Tiling over an existing brick fireplace can create a dramatic new look or restore some natural beauty if the brick has been painted over. Choose from ceramic tile, or natural stone tile like marble, granite or slate. In many cases, skim-coating the existing brick with thinset will create a strong, smooth surface for tile installation.
Applying Tile Directly to Existing Brick
Things You'll Need
Paint stirrer or mixer attachment for drill
Latex-modified thinset mix
One-by-four wood board
Step 1: Protect Surrounding Surfaces
Place drop cloths over the hearth and the floor. Use painter's tape to mask off adjoining walls and the mantel if it will remain in place.
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Step 2: Clean and Prepare Existing Brick
If possible, you should remove the existing mantel for easier tile installation; it can be re-installed or a new mantel added later. Use a wire brush to remove any loose mortar or brick pieces from the brick surface. Soak a rag in white vinegar and scrub any soot from the face of the fireplace. Allow the brick to dry for up to two days before proceeding. Meanwhile, measure the fireplace to determine the number of tiles and quantities of thinset and grout that you will need.
Step 3: Create a Smooth Work Surface
Mix latex-modified thinset cement in a bucket according to the manufacturer's instructions. Use a flat trowel to spread thinset over the brick, filling in the grout lines. Allow the thinset to cure. If the grout lines are still visible after the first coat has dried, apply a second coat of thinset to smooth out any dips or grooves. Allow the second coat to cure completely.
Step 4: Install a Ledger Board
A temporary ledger board will provide a useful guide for installing the tile in line with the existing fireplace opening. Align the top edge of a one-by-four board with the top of the fireplace opening and nail the board in place.
Step 5: Install Upper Tiles
Mix another batch of thinset according to the manufacturer's instructions. Apply the thinset above the 1x4 board, combing with a notched trowel. Starting at the center, set the first row of tiles above the 1x4 board, using tile spacers between the tiles to ensure even gaps. Continue tiling up the fireplace.
Step 6: Cut and Install Partial Tiles
Once you have placed all full tiles that will fit, measure the remaining space at the top or sides of the fireplace to determine the tile sizes to cut. Remember to factor in the width of the grout line. Use a tile saw to cut tiles to the correct size and then install them in place.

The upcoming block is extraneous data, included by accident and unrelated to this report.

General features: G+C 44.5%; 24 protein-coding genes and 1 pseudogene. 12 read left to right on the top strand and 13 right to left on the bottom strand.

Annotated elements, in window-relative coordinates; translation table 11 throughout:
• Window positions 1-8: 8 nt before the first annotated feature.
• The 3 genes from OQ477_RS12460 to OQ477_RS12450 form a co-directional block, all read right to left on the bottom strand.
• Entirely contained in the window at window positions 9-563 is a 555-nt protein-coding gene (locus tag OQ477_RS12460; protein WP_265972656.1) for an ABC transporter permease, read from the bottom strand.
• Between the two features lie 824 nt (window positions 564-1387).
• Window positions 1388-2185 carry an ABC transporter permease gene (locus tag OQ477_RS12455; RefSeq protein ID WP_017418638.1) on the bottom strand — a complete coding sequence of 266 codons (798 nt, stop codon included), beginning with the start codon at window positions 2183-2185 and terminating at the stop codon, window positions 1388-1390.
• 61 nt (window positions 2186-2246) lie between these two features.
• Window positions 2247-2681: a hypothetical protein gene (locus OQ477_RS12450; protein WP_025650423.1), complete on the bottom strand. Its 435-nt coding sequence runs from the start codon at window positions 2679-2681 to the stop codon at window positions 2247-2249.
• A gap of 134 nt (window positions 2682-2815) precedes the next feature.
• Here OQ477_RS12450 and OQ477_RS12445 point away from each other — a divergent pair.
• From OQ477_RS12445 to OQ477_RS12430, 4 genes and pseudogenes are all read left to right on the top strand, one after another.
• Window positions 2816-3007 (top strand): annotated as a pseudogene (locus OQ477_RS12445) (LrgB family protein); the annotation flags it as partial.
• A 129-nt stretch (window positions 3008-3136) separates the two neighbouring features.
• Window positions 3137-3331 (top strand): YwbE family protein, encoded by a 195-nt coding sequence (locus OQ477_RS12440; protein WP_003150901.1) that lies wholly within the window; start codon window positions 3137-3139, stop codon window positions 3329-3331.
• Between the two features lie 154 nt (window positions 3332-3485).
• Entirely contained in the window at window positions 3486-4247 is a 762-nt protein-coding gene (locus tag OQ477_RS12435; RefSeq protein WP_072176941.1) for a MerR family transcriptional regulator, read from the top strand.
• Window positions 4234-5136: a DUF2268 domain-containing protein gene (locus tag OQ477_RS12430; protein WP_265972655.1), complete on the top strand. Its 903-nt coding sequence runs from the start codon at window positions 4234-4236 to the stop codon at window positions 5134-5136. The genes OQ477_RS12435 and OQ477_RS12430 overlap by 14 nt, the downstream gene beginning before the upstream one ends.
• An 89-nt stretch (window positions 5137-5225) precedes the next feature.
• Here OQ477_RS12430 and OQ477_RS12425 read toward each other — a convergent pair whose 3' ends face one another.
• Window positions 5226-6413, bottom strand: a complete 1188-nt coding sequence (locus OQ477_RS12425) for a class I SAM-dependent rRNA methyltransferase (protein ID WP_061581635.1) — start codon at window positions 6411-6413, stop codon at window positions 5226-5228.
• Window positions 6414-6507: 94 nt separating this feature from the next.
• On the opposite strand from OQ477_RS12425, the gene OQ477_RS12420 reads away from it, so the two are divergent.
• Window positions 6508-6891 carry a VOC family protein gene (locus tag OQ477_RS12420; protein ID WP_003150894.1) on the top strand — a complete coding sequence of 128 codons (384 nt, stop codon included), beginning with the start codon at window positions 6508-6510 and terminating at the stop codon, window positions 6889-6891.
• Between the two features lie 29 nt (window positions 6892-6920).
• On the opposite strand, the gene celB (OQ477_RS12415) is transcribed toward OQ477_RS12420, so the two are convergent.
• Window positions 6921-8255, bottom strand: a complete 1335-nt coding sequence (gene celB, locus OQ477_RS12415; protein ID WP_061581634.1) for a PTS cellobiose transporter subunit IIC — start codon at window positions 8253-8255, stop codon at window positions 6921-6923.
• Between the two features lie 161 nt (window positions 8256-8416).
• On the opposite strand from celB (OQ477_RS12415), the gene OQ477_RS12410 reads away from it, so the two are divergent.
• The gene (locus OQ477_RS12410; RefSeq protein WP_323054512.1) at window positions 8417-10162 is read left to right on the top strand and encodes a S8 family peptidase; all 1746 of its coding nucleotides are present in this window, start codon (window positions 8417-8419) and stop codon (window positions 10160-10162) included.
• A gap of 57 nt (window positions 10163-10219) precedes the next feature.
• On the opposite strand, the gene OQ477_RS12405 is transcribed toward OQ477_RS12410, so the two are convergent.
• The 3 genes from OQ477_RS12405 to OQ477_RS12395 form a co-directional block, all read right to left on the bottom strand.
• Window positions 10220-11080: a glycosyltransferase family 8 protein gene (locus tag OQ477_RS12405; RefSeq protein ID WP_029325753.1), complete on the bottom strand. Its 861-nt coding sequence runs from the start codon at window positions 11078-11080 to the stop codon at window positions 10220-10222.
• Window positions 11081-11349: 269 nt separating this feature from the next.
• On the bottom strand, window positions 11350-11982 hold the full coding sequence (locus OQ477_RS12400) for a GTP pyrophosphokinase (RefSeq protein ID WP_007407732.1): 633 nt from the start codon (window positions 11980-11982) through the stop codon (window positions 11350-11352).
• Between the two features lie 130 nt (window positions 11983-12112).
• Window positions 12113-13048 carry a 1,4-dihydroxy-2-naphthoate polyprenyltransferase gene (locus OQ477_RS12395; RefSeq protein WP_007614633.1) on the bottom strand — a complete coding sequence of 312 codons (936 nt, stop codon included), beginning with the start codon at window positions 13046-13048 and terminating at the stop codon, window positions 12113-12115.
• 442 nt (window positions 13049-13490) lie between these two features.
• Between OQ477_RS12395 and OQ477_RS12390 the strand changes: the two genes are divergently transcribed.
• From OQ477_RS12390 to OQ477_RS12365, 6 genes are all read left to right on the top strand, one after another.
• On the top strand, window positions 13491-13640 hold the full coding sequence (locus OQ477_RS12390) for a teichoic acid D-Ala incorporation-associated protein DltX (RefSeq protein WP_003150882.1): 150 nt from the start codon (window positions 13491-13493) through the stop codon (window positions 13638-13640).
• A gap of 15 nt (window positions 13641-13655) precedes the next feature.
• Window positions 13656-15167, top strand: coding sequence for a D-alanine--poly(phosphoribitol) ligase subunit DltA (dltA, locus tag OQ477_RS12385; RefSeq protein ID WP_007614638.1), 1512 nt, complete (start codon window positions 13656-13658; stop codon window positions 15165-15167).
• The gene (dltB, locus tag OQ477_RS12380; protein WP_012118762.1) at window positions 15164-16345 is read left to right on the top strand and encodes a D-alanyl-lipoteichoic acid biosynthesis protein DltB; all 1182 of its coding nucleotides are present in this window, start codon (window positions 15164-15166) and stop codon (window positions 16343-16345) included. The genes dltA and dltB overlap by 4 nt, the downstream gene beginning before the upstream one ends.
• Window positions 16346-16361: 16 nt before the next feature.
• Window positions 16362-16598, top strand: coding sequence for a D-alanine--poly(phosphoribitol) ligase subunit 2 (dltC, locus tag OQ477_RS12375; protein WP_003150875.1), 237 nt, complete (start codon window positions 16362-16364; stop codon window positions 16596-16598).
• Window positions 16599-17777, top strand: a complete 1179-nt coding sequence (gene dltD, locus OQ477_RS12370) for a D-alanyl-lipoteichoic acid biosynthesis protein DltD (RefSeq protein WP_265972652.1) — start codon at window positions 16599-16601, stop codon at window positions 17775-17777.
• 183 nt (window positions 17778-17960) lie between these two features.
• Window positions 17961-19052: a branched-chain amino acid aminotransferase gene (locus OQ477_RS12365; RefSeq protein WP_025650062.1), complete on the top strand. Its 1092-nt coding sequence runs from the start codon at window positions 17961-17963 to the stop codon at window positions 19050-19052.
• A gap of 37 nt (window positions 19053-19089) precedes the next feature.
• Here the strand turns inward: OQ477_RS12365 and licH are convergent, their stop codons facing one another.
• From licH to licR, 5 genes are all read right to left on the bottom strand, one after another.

Many hardware stores rent out tile saws, so you won't need to purchase a tool you will only use once. Some stores will even cut the tiles for you.
Step 7: Install Lower Tiles
Once the thinset has hardened, pry off the 1x4 board. Mix a batch of thinset according to the manufacturer's instructions. Comb the thinset over the bottom portion of the fireplace with a notched trowel. Install tiles from the top down. As in Step 6, measure and cut partial tiles to complete the bottom and sides. Allow the thinset to dry completely.
Step 8: Apply Grout
Mix a batch of grout according to the manufacturer's instructions. Apply grout to spaces with a grout float, holding the float at a 45 degree angle and wiping diagonally across the tiles. Pass over the grout lines a second time to wipe off excess grout and ensure that the gaps are filled completely.
Step 9: Clean off Excess Grout
Allow the grout to set for 15 to 30 minutes and fill a bucket with clean water. Use a wet grout sponge to wipe off excess grout from the surface of the tiles. Work in sections and change the water as needed. Allow the grout to dry for three hours before a final cleaning with a wet sponge.
The thinset method is not recommended for a painted brick fireplace because the cement will not adhere properly. In such cases, cement board installed over the painted brick will provide a secure substrate.
Alternate Method Using Cement Board
Some brick fireplaces have very uneven or painted surfaces that would be difficult to smooth with thinset cement. Perhaps you even want to alter the size and shape of your fireplace surround. Installing cement board over the existing brick is a fairly simple way to create a smooth surface for new tile.
Cement board is preferable to other substrates, such as plywood, because it won't warp or rot. Unlike the thinset method, cement board surrounds can be removed without significant damage to the underlying brick. Framing may be added around the original fireplace to change the size of the surround.
There are some drawbacks to cement board, however. Cutting the board requires carbide tools and will generate silica dust, requiring goggles and a respirator for your protection. Nails or adhesive used to attach the cement board to the existing brick may loosen over time. Cement board will also add thickness to the fireplace surround, so you will need to consider how to finish the edges for a neat and fire-safe appearance.
Jennifer Roberts has enjoyed writing since 2008. Her professional experience includes computer aided drafting and design in the hospitality industry, graphic design for several nationally televised PGA Tour events, and an adjunct professorship in Computer Aided Design. She holds a Bachelor of Science in architecture from the University at Buffalo.